5. IT IS NOT ONLY ERRANT MPs ……IT IS ALL PARTY HACKS AS WELL…CHECK THIS…Petrotrin must explain $billion waste
    Tuesday, April 5 2016

    A PARLIAMENT committee has invoked its powers to call for Petrotrin officials to provide more evidence about its operations amid concerns that the company’s beleaguered ultra low-sulfur diesel (ULSD) plant project could amount to a $4 billion waste.

    Questions surrounding the project emerged last month at a hearing of the Joint Select Committee on State Enterprises, chaired by Independent Senator David Small, which saw several Petrotrin officials give evidence on the project as well as the State-owned firm’s operations.

    “We have requested a report on the ultra low sulfur diesel project,” Small told Newsday on Friday. “The committee has issued a detailed request for information.

    We have only touched the surface.” The committee – which has powers to summon officials and materials – is due to hold a meeting in coming days, the chairman said.

    Last month, the committee heard that the ULSD facility – which is meant to handle highly toxic materials such as hydrogen sulphur – was built with 200 design flaws, did not comply with required earthquake specifications and featured a beam which had bent out of shape. As in the case of the litigious World GTL project, the ULSD project was entered into during the tenure of the Malcolm Jones-led board, back in 2009.

    In 2013, Government officials said the project manager, SNC Lavalin – a Canadian firm currently facing fraud and corruption proceedings in that country – had a $102 million contract to manage the project. The initial SNC contract had been $42 million.

    Small said Petrotrin was going to pursue arbitration proceedings with the USD project’s contractor – identified at the committee hearing last month as Samsung Engineering and Construction Limited.

    “They are going to arbitration with Samsung,” Small said. “They are going to be spending millions more in court action. When is the bleeding going to stop? If when you started the build the project at one cost you have a project model and, years later, with the budget tripled, the obvious question is if that model is still relevant.

    A lot of people are to be blamed. We are looking at all aspects to this.” Small said the project may not work, even if completed by a new completion date of December 17.

    “The cost may end up being about $4 billion and still there remains a huge question mark over whether this facility will work,” Small said.

    “If you have a facility meant to handle extremly high temperatures and pressures being built below the require earthquake specifications and on a fault zone, how are you going to fix that and at what cost? This is an ongoing story.” Minister of Energy Nicole Olivierre has said the Petrotrin board is in the process of determining the way forward.

    Former Energy Minister Kevin Ramnarine has called on the State to complete the project, saying the market for low-sulfur diesel remains on the ascendant.

    The Committee also intends to ask Petrotrin officials questions about health and safety issues and the problem of oil spills, Small said.

    1. Enough of this crap reporting.

      Why is only Malcolm Jones mentioned, when he demitted office in 2010, before any work was done on the contract?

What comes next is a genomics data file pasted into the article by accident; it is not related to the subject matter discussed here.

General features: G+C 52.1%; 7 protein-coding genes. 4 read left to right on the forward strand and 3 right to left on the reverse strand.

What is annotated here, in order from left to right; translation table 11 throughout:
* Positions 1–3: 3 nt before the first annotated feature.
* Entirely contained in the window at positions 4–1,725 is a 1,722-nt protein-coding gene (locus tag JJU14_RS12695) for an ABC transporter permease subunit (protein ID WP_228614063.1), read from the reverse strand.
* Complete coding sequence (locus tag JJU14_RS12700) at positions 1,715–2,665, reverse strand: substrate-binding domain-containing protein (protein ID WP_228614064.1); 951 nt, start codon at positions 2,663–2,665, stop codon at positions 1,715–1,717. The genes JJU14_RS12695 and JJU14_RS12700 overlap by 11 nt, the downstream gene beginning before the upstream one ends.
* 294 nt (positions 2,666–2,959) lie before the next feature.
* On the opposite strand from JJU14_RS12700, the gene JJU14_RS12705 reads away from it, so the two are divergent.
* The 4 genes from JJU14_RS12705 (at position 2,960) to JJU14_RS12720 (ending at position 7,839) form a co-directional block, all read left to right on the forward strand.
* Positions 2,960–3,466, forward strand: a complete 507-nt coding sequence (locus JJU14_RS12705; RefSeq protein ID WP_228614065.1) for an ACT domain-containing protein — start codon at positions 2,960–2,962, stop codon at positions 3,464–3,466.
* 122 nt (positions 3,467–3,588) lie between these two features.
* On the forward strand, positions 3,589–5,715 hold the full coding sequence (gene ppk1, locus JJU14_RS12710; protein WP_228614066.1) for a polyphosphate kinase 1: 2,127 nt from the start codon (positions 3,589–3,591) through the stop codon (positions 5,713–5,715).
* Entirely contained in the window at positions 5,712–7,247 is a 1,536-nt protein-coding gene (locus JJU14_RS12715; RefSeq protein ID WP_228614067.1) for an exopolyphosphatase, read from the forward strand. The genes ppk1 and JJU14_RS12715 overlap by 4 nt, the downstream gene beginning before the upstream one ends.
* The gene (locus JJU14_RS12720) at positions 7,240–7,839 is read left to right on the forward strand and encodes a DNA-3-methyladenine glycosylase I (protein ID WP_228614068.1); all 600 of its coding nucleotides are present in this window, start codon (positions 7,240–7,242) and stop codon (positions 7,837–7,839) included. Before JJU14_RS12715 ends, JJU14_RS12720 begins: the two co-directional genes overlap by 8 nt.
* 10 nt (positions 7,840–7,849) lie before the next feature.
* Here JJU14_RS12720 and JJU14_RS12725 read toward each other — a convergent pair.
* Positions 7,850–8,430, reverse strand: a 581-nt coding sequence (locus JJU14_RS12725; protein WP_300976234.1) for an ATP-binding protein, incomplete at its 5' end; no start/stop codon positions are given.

Who had detailed design responsibility? Until that question is answered, don’t insinuate that Malcolm Jones was responsible for “200 design flaws”.

      And don’t insinuate that Malcolm Jones was responsible for a bent beam that he obviously would have had no hand in establishing design specs for, nor procurement specs. He is the one person who cannot be held responsible for a bent beam. Why is Hassanali not mentioned? He was the responsible CEO when this happened.

      The earthquake spec is a red herring. An inadequacy as to earthquake spec cannot keep the plant from functioning. It merely means that there is an environmental hazard… should there be an earthquake of magnitude exceeding the specs to which the plant was designed and built, there is the risk of plant collapse or other failure, leading to potential loss of life and other environmental hazard. Faced with such risk, a policy decision must be made: either (i) scrap the project and absorb the loss, (ii) retrofit the plant up to minimum acceptable earthquake spec, or (iii) operate the plant as built and accept exposure to earthquake risk above x on the Richter scale where x is the (inadequate) level of earthquake resistance to which the plant was designed and built.

      Btw, Malcolm Jones cannot be held responsible for the choice of x. Environmental clearance is not up to Petrotrin, it is up to the appropriate arm of the Government. WHo signed off on x, when it should have been y? For sure that was not Malcolm Jones. WHo was it?

      And why is yet another biased report calling the name of Malcolm Jones in this fiasco, when he is the one guy we can be certain was not responsible?

      This is scurrilous and irresponsible reporting. That may explain why the reporter’s name is nowhere to be found.

      It is a sad reflection on the mass media that they may be so obviously bought to cater to a certain sectarian interest of the real miscreants in this matter. It is a sadder reflection when someone who claims to be an engineer peddles this c-r-a-p while adopting the pose of patriot.

      If you have facts and evidence that would implicate Malcolm Jones, bring it. But please… enough of this already…

      I withhold my peace from you, but others I say


  6. MInus the 2 million from the 4 billion Malcolm Jones needs to pay back T&T.